Reserves can’t use for healthcare – what have we been using?

medisave

From a cashflow perspective – are we spending any money on healthcare?

I refer to the article “Reserves cannot be further tapped for healthcare: PM” (Straits Times, Mar 5).

It states that “Singapore cannot draw more from its reserves to fund healthcare spending in the future, as this will quickly deplete its nest egg, said Prime Minister Lee Hsien Loong.

The needs of an ageing society are beyond those of “a rainy day”, he said. “It is an ‘everyday need money’ day. We will need to spend more on healthcare every year, year after year, for many years to come.”

In this connection, Singapore’s public healthcare  spending as a percentage of GDP, at just about 2.5 per cent ($9.8 divided by $400 billion), is probably the lowest in the world.

Singapore workers contribute” up to 10.5 “percent of their wages to mandated savings accounts (Medisave account) that may be spent on health care” and “insurance””.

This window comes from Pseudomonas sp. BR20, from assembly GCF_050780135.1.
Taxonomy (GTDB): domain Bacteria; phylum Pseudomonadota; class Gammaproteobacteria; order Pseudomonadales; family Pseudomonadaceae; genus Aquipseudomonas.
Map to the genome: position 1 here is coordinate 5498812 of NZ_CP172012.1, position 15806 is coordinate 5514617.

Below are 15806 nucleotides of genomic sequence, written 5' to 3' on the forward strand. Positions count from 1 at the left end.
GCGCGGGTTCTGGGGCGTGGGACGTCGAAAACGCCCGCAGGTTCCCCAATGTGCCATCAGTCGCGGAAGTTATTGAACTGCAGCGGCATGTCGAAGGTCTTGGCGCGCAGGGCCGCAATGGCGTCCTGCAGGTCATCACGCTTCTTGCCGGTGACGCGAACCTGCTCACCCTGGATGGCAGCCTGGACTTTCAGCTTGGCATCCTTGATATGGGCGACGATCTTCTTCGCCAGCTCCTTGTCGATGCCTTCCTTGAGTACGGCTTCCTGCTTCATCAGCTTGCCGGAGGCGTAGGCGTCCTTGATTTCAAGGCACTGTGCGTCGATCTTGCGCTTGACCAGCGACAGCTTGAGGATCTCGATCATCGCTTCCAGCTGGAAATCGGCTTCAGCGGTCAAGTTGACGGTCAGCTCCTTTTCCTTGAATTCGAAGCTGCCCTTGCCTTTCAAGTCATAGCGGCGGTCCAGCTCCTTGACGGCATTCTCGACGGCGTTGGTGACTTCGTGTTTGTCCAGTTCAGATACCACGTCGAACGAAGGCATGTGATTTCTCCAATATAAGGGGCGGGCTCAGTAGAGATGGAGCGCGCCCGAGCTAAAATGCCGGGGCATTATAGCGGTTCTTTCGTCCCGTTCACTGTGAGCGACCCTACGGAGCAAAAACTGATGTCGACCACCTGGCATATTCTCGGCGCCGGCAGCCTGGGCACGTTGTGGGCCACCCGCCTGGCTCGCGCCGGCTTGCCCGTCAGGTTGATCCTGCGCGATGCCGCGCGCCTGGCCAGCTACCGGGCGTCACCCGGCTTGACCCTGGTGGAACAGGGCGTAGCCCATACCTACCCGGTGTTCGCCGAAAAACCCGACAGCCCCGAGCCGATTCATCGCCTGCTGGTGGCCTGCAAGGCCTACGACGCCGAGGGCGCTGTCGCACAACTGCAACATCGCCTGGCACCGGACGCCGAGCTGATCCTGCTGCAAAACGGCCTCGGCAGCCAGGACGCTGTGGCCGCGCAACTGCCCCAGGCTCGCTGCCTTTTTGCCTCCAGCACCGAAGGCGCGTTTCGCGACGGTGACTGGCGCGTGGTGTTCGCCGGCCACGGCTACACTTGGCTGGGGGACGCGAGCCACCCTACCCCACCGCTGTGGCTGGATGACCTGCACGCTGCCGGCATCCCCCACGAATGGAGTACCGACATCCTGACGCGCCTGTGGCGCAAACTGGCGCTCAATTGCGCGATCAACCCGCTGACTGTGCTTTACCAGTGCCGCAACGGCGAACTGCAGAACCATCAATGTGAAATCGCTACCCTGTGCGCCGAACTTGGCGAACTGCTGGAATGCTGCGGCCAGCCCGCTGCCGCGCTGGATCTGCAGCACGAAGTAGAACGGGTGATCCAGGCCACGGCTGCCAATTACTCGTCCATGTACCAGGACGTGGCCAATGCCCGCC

This is I believe is in a sense from a cashflow perspective – probably the highest national health insurance contribution (pre-pay basis) in the world.

From a cashflow perspective – the Government  may still not be spending any money on healthcare, as total annual Medisave contributions plus the annual interest on total Medisave accounts’ balances may exceed total annual government spending on healthcare and withdrawals for medical expenses and insurance premiums.

Leong Sze Hian

 

 

About the Author

Leong
Leong Sze Hian has served as president of 4 professional bodies, honorary consul of 2 countries, an alumnus of Harvard University, authored 4 books, quoted over 1500 times in the media , has been a radio talkshow host, a newspaper daily columnist, Wharton Fellow, SEACeM Fellow, columnist for theonlinecitizen and Malaysiakini, executive producer of Ilo Ilo (40 international awards), invited to speak more than 200 times in over 30 countries, CIFA advisory board member, founding advisor to the Financial Planning Associations of Indonesia and Brunei. He has 3 Masters, 2 Bachelors degrees and 13 professional  qualifications.